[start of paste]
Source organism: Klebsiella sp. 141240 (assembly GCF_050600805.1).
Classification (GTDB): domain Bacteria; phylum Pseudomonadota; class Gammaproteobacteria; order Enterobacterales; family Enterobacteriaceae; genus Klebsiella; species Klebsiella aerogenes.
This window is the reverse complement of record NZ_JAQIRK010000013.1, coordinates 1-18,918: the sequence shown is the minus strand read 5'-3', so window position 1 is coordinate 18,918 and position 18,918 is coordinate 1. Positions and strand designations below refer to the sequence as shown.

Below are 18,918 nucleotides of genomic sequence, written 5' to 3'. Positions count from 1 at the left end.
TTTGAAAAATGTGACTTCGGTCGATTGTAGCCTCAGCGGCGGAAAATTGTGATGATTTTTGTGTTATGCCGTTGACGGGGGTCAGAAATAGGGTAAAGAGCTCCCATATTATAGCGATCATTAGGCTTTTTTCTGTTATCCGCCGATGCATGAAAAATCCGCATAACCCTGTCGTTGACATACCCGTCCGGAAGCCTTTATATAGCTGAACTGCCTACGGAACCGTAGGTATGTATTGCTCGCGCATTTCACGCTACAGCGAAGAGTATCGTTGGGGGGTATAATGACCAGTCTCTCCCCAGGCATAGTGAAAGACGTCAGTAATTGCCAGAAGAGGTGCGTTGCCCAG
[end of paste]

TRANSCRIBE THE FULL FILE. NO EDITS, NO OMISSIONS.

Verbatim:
Source organism: Klebsiella sp. 141240 (assembly GCF_050600805.1).
Classification (GTDB): domain Bacteria; phylum Pseudomonadota; class Gammaproteobacteria; order Enterobacterales; family Enterobacteriaceae; genus Klebsiella; species Klebsiella aerogenes.
This window is the reverse complement of record NZ_JAQIRK010000013.1, coordinates 1-18,918: the sequence shown is the minus strand read 5'-3', so window position 1 is coordinate 18,918 and position 18,918 is coordinate 1. Positions and strand designations below refer to the sequence as shown.

Below are 18,918 nucleotides of genomic sequence, written 5' to 3'. Positions count from 1 at the left end.
TTTGAAAAATGTGACTTCGGTCGATTGTAGCCTCAGCGGCGGAAAATTGTGATGATTTTTGTGTTATGCCGTTGACGGGGGTCAGAAATAGGGTAAAGAGCTCCCATATTATAGCGATCATTAGGCTTTTTTCTGTTATCCGCCGATGCATGAAAAATCCGCATAACCCTGTCGTTGACATACCCGTCCGGAAGCCTTTATATAGCTGAACTGCCTACGGAACCGTAGGTATGTATTGCTCGCGCATTTCACGCTACAGCGAAGAGTATCGTTGGGGGGTATAATGACCAGTCTCTCCCCAGGCATAGTGAAAGACGTCAGTAATTGCCAGAAGAGGTGCGTTGCCCAG